Purpose At Work: How The Kauffman Foundation Scales Entrepreneurship and Opportunity

This interview is part of the 2020 Social Innovation Summit series. The Summit is a meeting-place for groundbreaking thought-leaders taking actions to build a better world. Due to COVID-19, this year’s gathering will be held online from June 2nd to June 4th. It will feature panels, workshops and breakout sessions with representatives from companies like Nike, Facebook, Mars and others. For this interview I had the pleasure of speaking with Larry Jacob, VP of Public Affairs for the Ewing Marion Kauffman Foundation.

Simon Mainwaring: How would you describe what’s unique about the Kauffman Foundation?

Larry Jacob: We believe all people — regardless of background — should have the opportunity to learn, to take risks, and to own their success. We have the ability to focus on the future of work and learning simultaneously. Those two sides come together because of our history supporting entrepreneurship and education.

SM: Given these challenges, where are you putting your resources into right now?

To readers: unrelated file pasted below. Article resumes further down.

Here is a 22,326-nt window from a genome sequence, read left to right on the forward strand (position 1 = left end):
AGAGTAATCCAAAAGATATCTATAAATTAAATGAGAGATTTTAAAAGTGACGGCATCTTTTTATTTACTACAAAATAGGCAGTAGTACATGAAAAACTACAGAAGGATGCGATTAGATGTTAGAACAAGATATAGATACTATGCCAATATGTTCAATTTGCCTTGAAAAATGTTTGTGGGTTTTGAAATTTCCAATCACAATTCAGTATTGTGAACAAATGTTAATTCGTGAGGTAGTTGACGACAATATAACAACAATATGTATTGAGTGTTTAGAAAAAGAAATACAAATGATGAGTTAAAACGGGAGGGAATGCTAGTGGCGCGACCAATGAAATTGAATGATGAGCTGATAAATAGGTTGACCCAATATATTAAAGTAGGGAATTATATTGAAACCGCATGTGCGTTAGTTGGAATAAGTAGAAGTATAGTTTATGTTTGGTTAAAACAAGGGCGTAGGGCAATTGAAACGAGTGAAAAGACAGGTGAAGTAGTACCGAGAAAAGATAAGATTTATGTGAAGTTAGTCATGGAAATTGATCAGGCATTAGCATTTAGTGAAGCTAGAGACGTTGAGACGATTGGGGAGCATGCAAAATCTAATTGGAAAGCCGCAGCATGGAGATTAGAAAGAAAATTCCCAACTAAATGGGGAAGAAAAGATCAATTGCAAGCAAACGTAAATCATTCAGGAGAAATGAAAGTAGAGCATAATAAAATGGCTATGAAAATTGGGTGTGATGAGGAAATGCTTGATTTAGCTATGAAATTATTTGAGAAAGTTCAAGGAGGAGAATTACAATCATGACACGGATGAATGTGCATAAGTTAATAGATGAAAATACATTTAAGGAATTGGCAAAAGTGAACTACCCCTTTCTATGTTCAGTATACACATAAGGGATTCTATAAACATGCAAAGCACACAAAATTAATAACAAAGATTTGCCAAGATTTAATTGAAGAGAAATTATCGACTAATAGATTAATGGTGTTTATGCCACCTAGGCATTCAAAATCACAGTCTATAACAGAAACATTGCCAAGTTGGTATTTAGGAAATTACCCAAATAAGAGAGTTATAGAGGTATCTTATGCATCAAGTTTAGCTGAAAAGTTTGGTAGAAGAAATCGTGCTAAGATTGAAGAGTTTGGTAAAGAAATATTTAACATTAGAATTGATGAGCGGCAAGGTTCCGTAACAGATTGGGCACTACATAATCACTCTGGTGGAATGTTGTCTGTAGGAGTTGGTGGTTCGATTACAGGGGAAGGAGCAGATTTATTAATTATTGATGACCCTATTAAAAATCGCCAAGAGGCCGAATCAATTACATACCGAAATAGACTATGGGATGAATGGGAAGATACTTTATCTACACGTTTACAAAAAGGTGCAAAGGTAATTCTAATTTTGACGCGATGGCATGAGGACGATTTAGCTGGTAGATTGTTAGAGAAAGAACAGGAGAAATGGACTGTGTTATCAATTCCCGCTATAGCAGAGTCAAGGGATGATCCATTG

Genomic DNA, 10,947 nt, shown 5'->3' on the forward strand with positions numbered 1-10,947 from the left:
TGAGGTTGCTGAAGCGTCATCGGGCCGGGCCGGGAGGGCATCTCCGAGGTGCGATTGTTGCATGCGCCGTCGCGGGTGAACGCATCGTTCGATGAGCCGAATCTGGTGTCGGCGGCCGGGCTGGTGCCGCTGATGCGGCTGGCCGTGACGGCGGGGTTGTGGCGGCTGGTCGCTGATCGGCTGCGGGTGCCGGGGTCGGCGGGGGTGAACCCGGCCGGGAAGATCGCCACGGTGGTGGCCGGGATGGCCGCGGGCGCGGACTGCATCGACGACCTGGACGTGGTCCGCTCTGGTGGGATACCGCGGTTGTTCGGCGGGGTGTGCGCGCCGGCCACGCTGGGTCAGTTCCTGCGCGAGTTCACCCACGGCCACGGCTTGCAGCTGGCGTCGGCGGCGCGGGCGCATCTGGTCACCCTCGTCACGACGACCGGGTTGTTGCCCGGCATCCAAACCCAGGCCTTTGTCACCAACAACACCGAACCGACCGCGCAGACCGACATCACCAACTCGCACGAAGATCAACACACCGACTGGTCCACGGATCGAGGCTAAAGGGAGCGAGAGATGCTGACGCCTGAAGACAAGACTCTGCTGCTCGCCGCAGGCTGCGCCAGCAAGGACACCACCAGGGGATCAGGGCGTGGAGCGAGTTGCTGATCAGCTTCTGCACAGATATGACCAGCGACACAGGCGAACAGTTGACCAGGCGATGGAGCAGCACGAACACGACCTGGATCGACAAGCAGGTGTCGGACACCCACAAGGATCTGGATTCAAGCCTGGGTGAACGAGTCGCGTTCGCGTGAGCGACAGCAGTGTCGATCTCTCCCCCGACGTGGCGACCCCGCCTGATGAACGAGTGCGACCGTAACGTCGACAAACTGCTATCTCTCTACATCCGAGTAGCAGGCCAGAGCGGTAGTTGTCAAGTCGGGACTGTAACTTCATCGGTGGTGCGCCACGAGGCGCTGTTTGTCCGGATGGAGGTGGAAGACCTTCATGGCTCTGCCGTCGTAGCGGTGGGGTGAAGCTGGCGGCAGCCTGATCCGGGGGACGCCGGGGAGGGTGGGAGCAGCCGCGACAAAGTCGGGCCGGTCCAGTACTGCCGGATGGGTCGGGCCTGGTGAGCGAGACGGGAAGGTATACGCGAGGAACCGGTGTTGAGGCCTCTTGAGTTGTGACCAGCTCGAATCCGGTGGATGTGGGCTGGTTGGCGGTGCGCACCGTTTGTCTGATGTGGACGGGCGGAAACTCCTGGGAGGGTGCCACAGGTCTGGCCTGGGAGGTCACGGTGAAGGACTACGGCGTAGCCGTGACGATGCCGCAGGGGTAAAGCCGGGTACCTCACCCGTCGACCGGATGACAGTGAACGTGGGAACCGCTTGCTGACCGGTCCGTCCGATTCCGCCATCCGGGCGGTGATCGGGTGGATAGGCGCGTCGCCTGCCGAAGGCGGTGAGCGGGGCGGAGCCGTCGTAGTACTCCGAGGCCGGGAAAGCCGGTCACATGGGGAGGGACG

LJ: Beyond our immediate relief efforts, one of the big things we’re working on for long-term systems change is called Real World Learning. We’re collaborating with educators, students, families, businesses, industry and entrepreneurs to reimagine high school at scale.

Every high school in our nation has some sort of program to support students to get into the workplace, figure out their career path and their college pathway. Only 10% to 15% of the students take part in those programs. People engaged in this conversation want that to be 90%. The intent is to instill project-based learning, problem solving and the skills that it would take to start your business, be a great employee or succeed in college.

SM: You’re focusing on a couple of regions, right?

LJ: We’re looking at the Kansas City region in Kansas and Missouri to scale Real World Learning. Then we’ll share those lessons nationally. The approach is similar to our other programming like America’s New Business Plan. That is a national policy prescription for how we approach building, starting and growing businesses. It’s focused on helping small businesses and new businesses expand to make more jobs available and support communities through entrepreneurship focused economic development.